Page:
Blue In The Great Gatsby

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Blue, in its many variations, is prevalent all over the world--in the color of the sky, the feathers of a bluejay, and even in the music genre “the blues.” No matter what form it may be in, blue serves as a color symbolic to people of all ages, being the traditional color to represent, in the simplest of terms, sadness. Mentioned numerous times throughout the The Great Gatsby, there is no question that the color blue serves as more than simply a descriptor. Similarly to other colors, such as yellow and white, blue is symbolic of more than it appears to be, especially when in the context of describing characters. In the classic novel The Great Gatsby, F. Scott Fitzgerald uses the color blue to convey that seemingly joyful people are often …show more content…
She appears to be a carefree, joyful woman, content in her marriage with the wealthy Tom Buchanan, when in reality, their relationship is unstable. In a particular scene, Nick Carraway is at the Buchanans’ house to reunite with them over dinner. Nick reflects back on an instance in which Daisy reveals her bruised pinky, stating, “We all looked -- the knuckle was black and blue. ‘You did it, Tom,’ she [Daisy] said accusingly” (Fitzgerald 12). Aside from black and blue being used in the traditional form meaning “bruised,” Fitzgerald strategically places the word blue in relation to Daisy, revealing her troubles underneath the ditzy mask she wears. The blue pinky is symbolic of the abusive relationship between Daisy and Tom, as Tom was the one who bruised her pinky by force. Although Daisy acts cheerful through the rest of the dinner, there is the underlying fact that she is unhappy and abused, as conveyed by the pinky. In another scene, Daisy arrives at Nick’s house, unaware that she is being setup to meet Gatsby. As Nick greets her, he notes, “A damp streak of hair lay like a dash of blue paint across her cheek, and her hand was wet with glistening drops as I took it to help her from the car” (Fitzgerald 85). This “dash of blue paint” is particularly notable because its description matches the tear shaped dash of blue on the cover of The Great Gatsby, further suggesting a deeper meaning. The “blue paint” …show more content…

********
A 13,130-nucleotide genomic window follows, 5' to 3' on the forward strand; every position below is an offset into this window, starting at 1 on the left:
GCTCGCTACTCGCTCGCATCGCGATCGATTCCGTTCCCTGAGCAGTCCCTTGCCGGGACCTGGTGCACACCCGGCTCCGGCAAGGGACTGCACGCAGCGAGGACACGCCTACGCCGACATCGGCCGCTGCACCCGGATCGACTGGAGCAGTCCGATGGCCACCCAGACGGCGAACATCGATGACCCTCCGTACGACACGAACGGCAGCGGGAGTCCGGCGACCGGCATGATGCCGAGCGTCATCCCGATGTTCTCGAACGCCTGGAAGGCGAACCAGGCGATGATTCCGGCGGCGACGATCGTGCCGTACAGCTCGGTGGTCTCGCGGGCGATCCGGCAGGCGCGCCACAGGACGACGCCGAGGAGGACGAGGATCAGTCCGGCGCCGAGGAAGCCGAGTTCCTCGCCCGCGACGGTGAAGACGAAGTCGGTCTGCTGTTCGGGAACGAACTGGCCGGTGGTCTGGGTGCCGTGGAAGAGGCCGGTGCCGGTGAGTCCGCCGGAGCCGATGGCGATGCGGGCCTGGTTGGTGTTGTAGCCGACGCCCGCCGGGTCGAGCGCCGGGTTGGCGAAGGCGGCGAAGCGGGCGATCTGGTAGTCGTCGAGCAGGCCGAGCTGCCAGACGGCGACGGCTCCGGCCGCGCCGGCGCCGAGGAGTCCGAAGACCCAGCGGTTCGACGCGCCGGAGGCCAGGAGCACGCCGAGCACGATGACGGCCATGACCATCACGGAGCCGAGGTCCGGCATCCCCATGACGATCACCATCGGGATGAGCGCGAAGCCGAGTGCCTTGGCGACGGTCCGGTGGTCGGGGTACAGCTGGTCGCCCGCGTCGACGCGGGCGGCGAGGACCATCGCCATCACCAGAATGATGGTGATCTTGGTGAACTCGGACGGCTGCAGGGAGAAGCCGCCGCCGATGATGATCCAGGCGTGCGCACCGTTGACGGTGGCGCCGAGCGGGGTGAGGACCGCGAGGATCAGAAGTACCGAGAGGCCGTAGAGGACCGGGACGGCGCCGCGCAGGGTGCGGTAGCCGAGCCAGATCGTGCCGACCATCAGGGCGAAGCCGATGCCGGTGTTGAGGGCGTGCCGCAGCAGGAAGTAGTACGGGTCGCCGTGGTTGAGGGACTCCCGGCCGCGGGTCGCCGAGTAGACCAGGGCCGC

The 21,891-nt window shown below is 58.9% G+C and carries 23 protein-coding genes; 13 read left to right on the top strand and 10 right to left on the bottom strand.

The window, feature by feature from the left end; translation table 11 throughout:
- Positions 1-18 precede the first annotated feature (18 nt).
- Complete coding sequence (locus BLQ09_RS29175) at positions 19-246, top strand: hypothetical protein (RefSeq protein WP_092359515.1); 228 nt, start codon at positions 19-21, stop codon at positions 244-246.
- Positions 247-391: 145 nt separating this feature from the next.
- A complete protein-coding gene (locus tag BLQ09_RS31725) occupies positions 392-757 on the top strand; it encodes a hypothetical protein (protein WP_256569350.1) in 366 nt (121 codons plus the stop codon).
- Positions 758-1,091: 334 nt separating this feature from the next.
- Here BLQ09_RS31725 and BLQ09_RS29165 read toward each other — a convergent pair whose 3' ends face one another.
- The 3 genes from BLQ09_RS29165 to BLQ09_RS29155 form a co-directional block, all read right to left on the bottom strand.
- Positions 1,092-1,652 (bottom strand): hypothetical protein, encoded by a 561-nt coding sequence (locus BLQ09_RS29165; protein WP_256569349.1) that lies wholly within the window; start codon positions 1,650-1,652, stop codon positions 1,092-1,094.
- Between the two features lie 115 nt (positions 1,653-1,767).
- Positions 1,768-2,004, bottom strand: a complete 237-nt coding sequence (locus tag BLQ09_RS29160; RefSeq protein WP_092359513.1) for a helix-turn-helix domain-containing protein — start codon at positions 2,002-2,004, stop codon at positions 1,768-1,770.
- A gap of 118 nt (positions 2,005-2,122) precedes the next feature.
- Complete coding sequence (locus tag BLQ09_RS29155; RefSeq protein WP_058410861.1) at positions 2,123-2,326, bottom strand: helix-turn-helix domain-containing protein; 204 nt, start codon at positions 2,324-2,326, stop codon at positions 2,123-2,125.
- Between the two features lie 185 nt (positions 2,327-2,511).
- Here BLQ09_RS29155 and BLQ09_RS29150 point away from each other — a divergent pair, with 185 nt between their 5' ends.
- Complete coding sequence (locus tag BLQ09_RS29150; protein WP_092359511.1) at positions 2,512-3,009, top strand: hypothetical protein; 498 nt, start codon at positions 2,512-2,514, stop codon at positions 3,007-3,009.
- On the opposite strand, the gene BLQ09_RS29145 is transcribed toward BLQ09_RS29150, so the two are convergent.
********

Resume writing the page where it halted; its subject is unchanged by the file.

Through usage of the color blue within The Great Gatsby, F. Scott Fitzgerald reveals that often, those who appear the most content are concealing their more desperate feelings. Daisy Buchanan, Jay Gatsby, and Myrtle Wilson are all prime examples of this theme. Through the description of her “black and blue” pinky and “blue paint across her cheek,” it is revealed that Daisy, underneath her joyous appearance, hides a damaged part of herself that suffers under her troubled relationship with Tom. Extravagant and wealthy, Gatsby is hinted to be truly unhappy through the usage of blue imagery, which includes his blue shirts and blue lawn, in the aspect that he wants something that he cannot have: Daisy. Even Myrtle Wilson, spritely wife to George Wilson, is hinted to be dissatisfied with her marriage, as in her first book appearance, she wears a blue dress. This theme can be applied to life both in the past and the present; sometimes those that seem the most content are, in actuality, the most discontent in their lives. Overall, it is evident that although blue is seen in many places in the world, one of its most meaningful representations is remembered in the classic novel The Great

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